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Sell-by date doesn't mean expiry date, but confusion leads to food waste of 1.54 trillion won a yearBy Jo He-rim
Published : Dec. 19, 2020 - 16:01
So it happens to be a common experience for Koreans to sniff and check the color of food to see if it is still edible, and to discard it when they find out a couple of days have passed from the “sell-by” date on the package.
But just as the term indicates, it is not the deadline for the product’s consumption. It is the date by which the product must be sold.
This confusion over the date labeling system is costing the society of about 1.54 trillion won ($1.5 billion) every year, to food waste and disposal expenses, according to the Korea Health Industry Development Institute.
In order to reduce food waste and get rid of the widespread misunderstanding, lawmakers are now reviewing whether to change the law to replace “sell-by” dates with “use-by” dates.
Yet, reforming the 35-year-old labeling system is proving tough, with both consumers and food firms lukewarm on the need for such a change.
There are many labeling standards for packaged food: the date of manufacture, date of packaging, sell-by date, best-before date, and use-by date.
Normally, countries choose one or two of these ways to inform consumers about the product’s safe consumption.
So what is the difference between sell-by date and use-by date?
Sell-by date, as the name suggests, is aimed at retailers, informing them of the latest date when the product should be displayed on the shelves for sale. This means that retailers should dispose of the products that did not sell by the designated date.
In South Korea where sell-by date labeling was introduced in 1985, the dates are set at 60 to 70 percent of the shelf life of the food, which means it has quite some time left before it goes bad.
Use-by dates, which more directly refer to how long food lasts, are set at about 80 to 90 percent of the food’s shelf life.
A 2013 survey by KHIDI showed that, while 88 percent of 2,038 adult respondents understood the term sell-by date as the date until which the product was permitted to be on sale, 51.6 percent of the respondents still said it was the time when food should be thrown out.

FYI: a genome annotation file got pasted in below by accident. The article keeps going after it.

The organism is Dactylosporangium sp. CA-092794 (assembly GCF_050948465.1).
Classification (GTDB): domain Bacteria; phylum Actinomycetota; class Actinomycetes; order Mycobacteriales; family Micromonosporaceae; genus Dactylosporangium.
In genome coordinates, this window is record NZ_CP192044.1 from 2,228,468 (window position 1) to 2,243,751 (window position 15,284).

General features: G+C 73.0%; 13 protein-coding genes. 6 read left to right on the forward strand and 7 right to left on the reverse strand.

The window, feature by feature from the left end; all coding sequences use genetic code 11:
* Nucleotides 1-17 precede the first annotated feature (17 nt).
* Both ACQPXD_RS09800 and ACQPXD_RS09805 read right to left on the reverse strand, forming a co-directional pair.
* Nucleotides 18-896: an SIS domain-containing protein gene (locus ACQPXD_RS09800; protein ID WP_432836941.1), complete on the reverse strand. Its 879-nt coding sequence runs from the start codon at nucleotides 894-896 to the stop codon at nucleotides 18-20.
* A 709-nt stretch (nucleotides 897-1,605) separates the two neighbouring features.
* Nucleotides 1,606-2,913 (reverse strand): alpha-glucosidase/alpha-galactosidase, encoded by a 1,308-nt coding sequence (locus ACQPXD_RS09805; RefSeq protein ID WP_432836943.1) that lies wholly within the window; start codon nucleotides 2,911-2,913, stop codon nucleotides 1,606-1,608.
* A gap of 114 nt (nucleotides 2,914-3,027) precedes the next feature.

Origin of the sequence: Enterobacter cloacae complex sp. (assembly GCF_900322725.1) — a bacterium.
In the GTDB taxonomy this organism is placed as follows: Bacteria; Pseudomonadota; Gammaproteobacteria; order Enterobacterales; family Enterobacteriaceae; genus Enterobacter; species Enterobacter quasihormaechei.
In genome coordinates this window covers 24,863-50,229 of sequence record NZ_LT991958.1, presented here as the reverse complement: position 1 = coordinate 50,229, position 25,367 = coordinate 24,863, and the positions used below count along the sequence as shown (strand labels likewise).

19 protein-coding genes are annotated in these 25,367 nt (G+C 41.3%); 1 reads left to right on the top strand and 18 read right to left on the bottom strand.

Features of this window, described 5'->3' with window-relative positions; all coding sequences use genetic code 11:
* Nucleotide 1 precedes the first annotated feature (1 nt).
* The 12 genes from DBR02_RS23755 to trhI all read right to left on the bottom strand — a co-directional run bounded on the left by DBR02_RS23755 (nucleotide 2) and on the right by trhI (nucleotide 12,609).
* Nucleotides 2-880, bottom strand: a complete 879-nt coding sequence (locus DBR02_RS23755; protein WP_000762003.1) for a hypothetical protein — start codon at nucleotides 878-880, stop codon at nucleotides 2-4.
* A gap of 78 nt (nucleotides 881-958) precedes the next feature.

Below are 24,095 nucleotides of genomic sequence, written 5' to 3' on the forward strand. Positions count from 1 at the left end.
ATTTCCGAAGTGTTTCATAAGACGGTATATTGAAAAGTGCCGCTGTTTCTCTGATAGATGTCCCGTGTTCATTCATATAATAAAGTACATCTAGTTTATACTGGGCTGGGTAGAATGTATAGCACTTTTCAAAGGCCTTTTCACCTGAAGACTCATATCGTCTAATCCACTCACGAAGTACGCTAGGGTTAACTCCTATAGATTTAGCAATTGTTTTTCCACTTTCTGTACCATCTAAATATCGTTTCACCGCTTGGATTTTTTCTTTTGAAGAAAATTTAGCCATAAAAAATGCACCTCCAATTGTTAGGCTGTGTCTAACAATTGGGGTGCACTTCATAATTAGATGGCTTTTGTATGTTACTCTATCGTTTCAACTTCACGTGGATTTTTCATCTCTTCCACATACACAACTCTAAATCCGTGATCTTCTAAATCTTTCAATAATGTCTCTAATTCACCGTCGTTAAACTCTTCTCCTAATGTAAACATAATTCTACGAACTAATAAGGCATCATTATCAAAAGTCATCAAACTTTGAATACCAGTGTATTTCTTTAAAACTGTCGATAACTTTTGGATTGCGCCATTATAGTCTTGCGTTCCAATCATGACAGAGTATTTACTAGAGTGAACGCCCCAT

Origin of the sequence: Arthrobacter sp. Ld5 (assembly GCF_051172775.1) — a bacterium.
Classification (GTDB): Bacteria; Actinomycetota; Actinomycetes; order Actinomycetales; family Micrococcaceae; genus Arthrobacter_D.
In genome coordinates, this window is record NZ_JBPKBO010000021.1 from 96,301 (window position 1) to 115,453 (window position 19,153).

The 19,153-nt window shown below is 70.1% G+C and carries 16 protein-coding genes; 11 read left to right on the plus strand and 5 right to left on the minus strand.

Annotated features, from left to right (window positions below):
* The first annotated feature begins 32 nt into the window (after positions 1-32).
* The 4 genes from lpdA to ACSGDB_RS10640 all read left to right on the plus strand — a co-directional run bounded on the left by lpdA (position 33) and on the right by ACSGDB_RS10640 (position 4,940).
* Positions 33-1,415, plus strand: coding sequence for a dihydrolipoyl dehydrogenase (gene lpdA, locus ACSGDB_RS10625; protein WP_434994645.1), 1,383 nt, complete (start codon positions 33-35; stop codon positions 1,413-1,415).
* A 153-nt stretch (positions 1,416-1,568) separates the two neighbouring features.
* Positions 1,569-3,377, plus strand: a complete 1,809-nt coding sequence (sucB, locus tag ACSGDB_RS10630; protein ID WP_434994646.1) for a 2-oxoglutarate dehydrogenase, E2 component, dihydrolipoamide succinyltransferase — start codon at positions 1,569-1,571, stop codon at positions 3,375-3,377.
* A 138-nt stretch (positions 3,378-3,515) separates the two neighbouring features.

The sell-by date system is a dying trend, and use-by dates and best-before dates which focus on quality, are more widely adopted.
The US implements both sell-by and use-by date labels on food, but most European countries have use-by date and best-before dates to inform consumers, according to data from Food Ministry. In the case of the UK, the country revised the previous sell-by labeling system in 2011.
In both China and Japan, food producers mark the use-by date, but not sell-by dates.
In 2018, Codex Alimentarius, the international guideline created by UN Food and Agriculture Organization and the World Health Organization, have removed the sell-by date in its general standard for labelling of prepackaged food, reflecting the concern that it misleads the consumers.
The Korean government and politicians want to keep up with the global trend and abolish the current sell-by date system, but public consensus appears to be missing.
Past attempts to reform the 35-year-old labeling mandate on food manufacturers or fix the widespread misunderstanding of it have proven to be difficult, as it is related to consumers safety.
In 2012, the government started a pilot project to require 18 products to mark both the sell-by date and use-by date on their products, but it soon fizzled out due to lack of public interest, and became simply a recommendation to indicate both dates.
Similar worries have been raised over a revision bill proposed by Rep. Kang Byeong-won of Democratic Party this year.
“The food quality can be affected by temperature conditions of the supply chain, and how the consumers store the item,” Rep. Choi Hye-yeong of the Democratic Party said during a meeting of the parliamentary Health and Welfare Committee.
“Sufficient research on safety should be conducted,” the lawmaker said.
Korean dairy producers also oppose the proposed new dating method, expressing worries over the way temperature-sensitive products are handled and stored at local retailers.
“Introducing the use-by date system now with lax monitoring of the integrity of the cold chain could lead to more spoiled milk on shelves,” Korea Dairy & Beef Farmers Association said in the statement issued early this month.
“This will dent the reputation of local milk products.”
The food ministry said it was aware of the matters pointed out, and that it found most of retailers in the country are following the legal storage temperature, citing research it conducted.
The two years of grace period that would be given after a revision bill passes, would also provide as the time to promote the new system and educate people, the ministry said.
If the revision bill, which is currently under review, passes early next year, the new use-by date labeling system would replace the sell-by date system by around 2024, industry insiders say.
Retailers are also gearing up for the envisioned change.
CU, a convenience store chain here, said the sales for its last minute food -- items that is nearing the sell-by dates -- have jumped since it started a discount promotion in June.
CU said it first started to offer 50-percent discount for fresh food items that have a day left before the sell-by date, and in November, the sales have seen a 16-fold increase from July.
“More people understand what sell-by date really refers to nowadays, and they less repulsed to buy these items that have close sell-by dates,” a CU official said.
By Jo He-rim (email@example.com)
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